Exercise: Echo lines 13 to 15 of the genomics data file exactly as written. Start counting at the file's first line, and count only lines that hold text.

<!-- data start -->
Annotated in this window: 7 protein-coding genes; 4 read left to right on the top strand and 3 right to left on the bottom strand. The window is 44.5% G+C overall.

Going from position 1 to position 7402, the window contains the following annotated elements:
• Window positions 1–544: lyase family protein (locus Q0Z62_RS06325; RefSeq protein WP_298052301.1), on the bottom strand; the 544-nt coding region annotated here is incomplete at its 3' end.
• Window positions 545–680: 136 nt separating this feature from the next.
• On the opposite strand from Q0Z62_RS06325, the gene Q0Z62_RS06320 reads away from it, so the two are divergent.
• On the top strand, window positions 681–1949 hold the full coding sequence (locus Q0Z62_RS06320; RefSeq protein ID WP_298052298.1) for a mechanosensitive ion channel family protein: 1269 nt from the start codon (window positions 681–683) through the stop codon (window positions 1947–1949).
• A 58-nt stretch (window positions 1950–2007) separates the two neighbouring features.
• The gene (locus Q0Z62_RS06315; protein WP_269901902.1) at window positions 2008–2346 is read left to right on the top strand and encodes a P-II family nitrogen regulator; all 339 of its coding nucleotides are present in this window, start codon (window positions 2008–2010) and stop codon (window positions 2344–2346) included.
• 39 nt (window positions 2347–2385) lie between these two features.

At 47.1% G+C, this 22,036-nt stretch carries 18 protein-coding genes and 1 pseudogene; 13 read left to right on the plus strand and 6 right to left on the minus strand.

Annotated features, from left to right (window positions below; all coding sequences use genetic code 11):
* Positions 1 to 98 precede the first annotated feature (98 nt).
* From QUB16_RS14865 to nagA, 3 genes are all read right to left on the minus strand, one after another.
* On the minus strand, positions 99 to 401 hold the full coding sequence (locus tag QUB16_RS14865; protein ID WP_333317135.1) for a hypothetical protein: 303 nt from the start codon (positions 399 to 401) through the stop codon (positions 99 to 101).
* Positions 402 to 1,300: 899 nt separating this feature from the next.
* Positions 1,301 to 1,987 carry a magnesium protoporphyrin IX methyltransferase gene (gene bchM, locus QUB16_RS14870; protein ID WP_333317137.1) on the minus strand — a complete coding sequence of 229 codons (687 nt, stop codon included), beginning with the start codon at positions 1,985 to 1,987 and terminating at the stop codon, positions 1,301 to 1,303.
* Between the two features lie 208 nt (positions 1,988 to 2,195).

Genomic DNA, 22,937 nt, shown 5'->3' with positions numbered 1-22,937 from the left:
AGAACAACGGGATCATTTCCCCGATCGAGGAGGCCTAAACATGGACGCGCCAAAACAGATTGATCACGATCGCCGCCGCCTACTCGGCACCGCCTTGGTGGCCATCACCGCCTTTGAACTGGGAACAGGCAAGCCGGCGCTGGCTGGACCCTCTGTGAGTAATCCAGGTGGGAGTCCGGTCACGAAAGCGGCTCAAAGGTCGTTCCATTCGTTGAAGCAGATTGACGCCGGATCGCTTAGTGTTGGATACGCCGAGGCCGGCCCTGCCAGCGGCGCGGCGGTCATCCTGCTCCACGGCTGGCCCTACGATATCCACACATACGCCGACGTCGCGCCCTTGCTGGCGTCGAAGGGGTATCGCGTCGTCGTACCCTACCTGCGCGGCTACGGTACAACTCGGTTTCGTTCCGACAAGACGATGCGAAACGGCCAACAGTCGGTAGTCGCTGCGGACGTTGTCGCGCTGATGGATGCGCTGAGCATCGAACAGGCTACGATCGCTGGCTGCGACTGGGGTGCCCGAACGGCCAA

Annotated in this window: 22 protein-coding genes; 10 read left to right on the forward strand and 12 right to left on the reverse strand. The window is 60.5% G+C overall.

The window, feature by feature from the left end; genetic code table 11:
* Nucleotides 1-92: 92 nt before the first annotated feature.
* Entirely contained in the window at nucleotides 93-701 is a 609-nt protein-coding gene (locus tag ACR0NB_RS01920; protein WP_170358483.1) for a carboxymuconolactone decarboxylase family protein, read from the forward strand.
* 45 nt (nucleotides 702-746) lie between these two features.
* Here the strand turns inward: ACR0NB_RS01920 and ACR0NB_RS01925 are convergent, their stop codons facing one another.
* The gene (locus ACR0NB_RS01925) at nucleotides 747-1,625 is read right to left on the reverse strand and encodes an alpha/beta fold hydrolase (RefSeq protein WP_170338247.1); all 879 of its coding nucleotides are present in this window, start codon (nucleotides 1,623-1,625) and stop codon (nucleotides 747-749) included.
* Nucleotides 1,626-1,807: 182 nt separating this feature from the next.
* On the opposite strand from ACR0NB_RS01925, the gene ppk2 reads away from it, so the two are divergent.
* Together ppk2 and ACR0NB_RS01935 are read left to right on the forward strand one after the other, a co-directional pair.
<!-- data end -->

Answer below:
* From QUB16_RS14865 to nagA, 3 genes are all read right to left on the minus strand, one after another.
* On the minus strand, positions 99 to 401 hold the full coding sequence (locus tag QUB16_RS14865; protein ID WP_333317135.1) for a hypothetical protein: 303 nt from the start codon (positions 399 to 401) through the stop codon (positions 99 to 101).
* Positions 402 to 1,300: 899 nt separating this feature from the next.